The Little Red Chairs
Edna O'Brien
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Buy *The Little Red Chairs* by Edna O'Brienonline

The Little Red Chairs
Edna O'Brien
Little, Brown
320 pages
March 2016
rated 5 of 5 possible stars

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Click here to read reviewer Michael Leonard's take on The Little Red Chairs.

A stranger arrives in a remote Irish town, handsome, educated, a poet and healer drawing parallels between his home country and Coonoila. Whetting curiosity with his intention to settle there as a holistic practitioner, this sophisticated, gregarious newcomer seduces the unwary villagers. A bearded pied piper, he takes them on nature walks, reads poetry aloud. The town falls in love with Dr. Vladimir Dragan.

Even Sister Bonaventure, a Catholic nun, is a fan, unexpectedly rejuvenated by one of his treatments. His office uses the space of a boutique owned by Jack and Fidelma O’Brien, the vanity project of an older husband for his beautiful and spirited young wife. The failure of the boutique, Fidelma’s pride and joy, mirrors the gradual disharmony that has crept into the marriage. The years between husband and wife have become a chasm of unspoken disappointment, he soured by an aging body, she despairing of ever having a child. It is no surprise, then, that Fidelma falls under the stranger’s spell and seeks opportunities to speak of poetry and nature, romantic fancies rendered foolish by time. Dragan is the catnip to the black-haired Mrs. McBride, a ray of sunshine in a dreary existence--“her soul intoxicated as she was carried aloft to her unbidden destiny”. Attuned to the beauty of nature’s vast landscape and a lover of words, Fidelma is hungry for more than her meager portion of life with Jack.

The illusion is abruptly shattered on the day of an outing. A bus filled with enthusiastic townspeople is stopped by police, and the officers announce that Dr. Vlad is under arrest as a war criminal. The idyllic village sojourn has been a farce, the newcomer a wolf hiding among the oblivious sheep, and the “Beast of Bosnia” is swept away for trial to the Hague. Fidelma is left to face the consequences of her flirtation alone, her dream of capturing a bit of happiness to sustain her in a bleak future with a dour, unhappy husband in ashes. The villagers are devastated, outraged, Fidelma’s secrets known to all, her disgrace a burden made indelible by unexpected brutality.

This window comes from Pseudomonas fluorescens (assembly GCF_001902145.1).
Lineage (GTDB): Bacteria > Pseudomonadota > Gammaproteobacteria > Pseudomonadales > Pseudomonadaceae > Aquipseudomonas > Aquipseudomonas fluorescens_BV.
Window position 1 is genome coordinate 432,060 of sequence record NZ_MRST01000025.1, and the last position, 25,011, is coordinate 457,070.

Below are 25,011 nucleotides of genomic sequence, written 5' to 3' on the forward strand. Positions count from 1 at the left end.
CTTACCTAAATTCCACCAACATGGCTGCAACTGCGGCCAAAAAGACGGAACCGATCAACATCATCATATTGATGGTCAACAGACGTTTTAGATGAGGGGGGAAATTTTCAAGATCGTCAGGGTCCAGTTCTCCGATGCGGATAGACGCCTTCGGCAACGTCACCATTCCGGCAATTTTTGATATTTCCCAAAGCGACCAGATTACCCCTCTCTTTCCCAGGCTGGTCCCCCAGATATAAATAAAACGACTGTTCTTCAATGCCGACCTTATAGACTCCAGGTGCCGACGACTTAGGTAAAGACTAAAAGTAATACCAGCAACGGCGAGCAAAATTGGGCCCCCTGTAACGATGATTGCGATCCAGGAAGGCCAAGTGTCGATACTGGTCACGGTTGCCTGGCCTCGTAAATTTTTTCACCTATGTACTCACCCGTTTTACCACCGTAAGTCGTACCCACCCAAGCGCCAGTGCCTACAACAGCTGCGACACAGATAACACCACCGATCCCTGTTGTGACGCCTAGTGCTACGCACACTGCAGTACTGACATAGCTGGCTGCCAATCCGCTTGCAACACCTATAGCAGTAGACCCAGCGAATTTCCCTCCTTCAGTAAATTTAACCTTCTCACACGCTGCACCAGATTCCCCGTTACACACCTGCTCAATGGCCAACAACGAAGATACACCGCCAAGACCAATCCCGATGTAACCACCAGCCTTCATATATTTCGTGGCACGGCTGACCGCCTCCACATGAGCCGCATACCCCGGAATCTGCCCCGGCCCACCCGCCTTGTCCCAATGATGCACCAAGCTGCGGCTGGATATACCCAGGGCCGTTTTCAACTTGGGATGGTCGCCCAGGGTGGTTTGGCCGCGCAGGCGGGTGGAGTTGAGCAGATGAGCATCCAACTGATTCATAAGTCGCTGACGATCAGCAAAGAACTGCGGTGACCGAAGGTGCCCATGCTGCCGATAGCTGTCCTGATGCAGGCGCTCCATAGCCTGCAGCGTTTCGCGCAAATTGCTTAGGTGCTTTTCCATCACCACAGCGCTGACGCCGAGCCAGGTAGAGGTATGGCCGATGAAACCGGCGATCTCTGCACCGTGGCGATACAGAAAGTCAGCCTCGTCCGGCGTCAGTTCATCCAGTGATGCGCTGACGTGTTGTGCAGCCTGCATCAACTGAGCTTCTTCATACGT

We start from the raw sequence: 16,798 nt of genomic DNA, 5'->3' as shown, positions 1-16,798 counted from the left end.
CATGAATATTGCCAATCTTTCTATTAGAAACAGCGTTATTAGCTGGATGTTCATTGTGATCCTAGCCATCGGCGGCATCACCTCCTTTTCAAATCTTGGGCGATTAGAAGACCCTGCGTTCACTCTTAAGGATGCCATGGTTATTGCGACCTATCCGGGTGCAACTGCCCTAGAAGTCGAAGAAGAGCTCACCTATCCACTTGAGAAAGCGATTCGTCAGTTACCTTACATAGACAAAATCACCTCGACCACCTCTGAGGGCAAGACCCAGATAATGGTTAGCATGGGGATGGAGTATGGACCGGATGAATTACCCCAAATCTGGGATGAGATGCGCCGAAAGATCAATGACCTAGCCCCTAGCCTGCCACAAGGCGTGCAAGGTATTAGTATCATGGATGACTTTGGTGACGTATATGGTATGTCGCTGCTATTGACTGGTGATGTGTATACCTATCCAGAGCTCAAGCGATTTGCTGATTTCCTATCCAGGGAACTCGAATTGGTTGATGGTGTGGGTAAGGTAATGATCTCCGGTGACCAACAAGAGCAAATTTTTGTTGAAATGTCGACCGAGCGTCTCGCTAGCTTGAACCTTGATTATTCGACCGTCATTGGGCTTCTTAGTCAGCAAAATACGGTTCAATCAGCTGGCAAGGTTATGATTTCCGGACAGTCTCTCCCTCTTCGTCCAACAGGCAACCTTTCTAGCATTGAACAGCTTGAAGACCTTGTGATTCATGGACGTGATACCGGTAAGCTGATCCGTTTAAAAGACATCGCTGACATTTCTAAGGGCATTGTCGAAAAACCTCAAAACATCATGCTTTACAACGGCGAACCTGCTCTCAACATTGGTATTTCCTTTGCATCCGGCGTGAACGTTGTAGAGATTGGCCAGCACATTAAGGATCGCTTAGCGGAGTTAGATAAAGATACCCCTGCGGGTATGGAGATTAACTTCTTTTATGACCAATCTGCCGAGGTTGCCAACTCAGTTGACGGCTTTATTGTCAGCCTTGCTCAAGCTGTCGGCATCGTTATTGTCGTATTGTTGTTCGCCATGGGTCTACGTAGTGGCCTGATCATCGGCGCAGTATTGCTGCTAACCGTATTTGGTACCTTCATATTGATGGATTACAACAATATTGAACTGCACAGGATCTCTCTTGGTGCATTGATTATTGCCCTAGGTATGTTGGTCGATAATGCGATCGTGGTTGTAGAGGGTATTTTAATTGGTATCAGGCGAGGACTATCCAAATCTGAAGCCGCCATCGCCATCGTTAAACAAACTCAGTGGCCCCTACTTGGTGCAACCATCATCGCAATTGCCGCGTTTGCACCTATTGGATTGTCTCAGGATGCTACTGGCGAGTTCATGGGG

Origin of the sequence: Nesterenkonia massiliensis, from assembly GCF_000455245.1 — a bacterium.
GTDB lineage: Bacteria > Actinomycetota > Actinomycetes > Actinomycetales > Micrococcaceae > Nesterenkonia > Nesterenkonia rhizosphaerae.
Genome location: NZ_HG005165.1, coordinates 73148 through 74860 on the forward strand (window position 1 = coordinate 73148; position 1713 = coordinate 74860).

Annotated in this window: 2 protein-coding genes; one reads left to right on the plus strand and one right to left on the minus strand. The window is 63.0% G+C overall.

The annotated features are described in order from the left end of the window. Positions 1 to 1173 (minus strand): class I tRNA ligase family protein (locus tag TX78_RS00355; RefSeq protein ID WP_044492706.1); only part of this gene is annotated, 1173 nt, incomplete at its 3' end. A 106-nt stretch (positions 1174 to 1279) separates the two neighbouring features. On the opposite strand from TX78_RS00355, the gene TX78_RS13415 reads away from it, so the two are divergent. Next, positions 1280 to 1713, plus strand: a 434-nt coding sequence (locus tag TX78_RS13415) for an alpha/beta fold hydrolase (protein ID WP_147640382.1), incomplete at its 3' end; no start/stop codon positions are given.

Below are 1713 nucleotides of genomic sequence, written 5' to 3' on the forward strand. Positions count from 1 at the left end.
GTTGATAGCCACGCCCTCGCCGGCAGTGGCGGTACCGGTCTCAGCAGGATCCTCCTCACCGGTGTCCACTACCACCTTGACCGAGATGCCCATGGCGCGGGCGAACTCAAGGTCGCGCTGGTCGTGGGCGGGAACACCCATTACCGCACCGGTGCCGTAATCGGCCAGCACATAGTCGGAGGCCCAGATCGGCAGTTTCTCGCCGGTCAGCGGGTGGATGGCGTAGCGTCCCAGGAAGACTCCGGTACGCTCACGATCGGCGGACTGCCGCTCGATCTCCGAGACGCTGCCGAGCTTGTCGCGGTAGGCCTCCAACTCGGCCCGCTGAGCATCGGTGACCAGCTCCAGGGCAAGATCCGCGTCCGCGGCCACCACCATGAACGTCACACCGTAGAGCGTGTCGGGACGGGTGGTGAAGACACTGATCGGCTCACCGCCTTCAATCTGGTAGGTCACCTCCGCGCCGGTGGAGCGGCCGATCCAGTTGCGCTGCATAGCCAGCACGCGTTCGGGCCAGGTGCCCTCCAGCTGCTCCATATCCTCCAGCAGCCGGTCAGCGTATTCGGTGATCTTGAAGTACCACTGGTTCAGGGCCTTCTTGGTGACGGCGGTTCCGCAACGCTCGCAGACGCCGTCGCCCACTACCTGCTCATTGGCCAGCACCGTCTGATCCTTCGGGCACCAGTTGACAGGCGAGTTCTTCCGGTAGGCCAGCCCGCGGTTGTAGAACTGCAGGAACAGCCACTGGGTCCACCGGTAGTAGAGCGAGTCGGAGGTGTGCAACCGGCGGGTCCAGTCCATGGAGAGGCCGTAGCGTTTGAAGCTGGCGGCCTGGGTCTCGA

The beauty of the Irish countryside, the lyrical rhythm of spoken poetry, the laughter of friends sharing a pint: all is covered with a haze of deceit, a broken woman fleeing husband and home to seek solace in anonymity in London, a vast melting pot where immigrants struggle. Fidelma is only one among many, grateful for employment and a roof over her head. She bears her burden in silence, pushing the bittersweet moments with a lover-cum-monster below the surface, where it cannot be seen: “I am not moved enough to stamp out the hate that is strangling me.” Slowly, she makes her way, conscious of the kindnesses of those who share what little they have: “We are mice in the jaws of cats at play.” Immersed in a dark tide of shame and rage, Fidelma seeks closure, traveling finally to the Hague. There Vlad stands judged by the world, cloaked now in the arrogance he so judiciously hid in Coonoila, scornful of the court, denying culpability. The end to this nightmare is elusive, a jarring betrayal leaving scars that resist healing, life’s brutality writ deep.

This is a haunting book of hope and despair, hubris and homelessness, the lost scattered to a distant shore, absorbed in the cacophony of the disenfranchised. Beauty and evil coexist in a world made small by greed and war, goodness quaking before the thunderous machinery of death. Homelands annihilated, the dispossessed scratch shallow roots in barren soil, seeking comfort in community, reconfiguration threaded through past and present, another way of being: “You would not believe how many words there are for home and what savage music there can be rung of it.” A man strolls through a small Irish town. Expediency silencing the seething wrath of his diseased heart, he casts a spell on a beautiful woman, her head in the clouds. She takes a bite of that apple, innocence forfeit to the wails of a wounded world: “The sun shall be turned into darkness and the moon into blood”.

Originally published on Curled Up With A Good Book at © Luan Gaines, 2016
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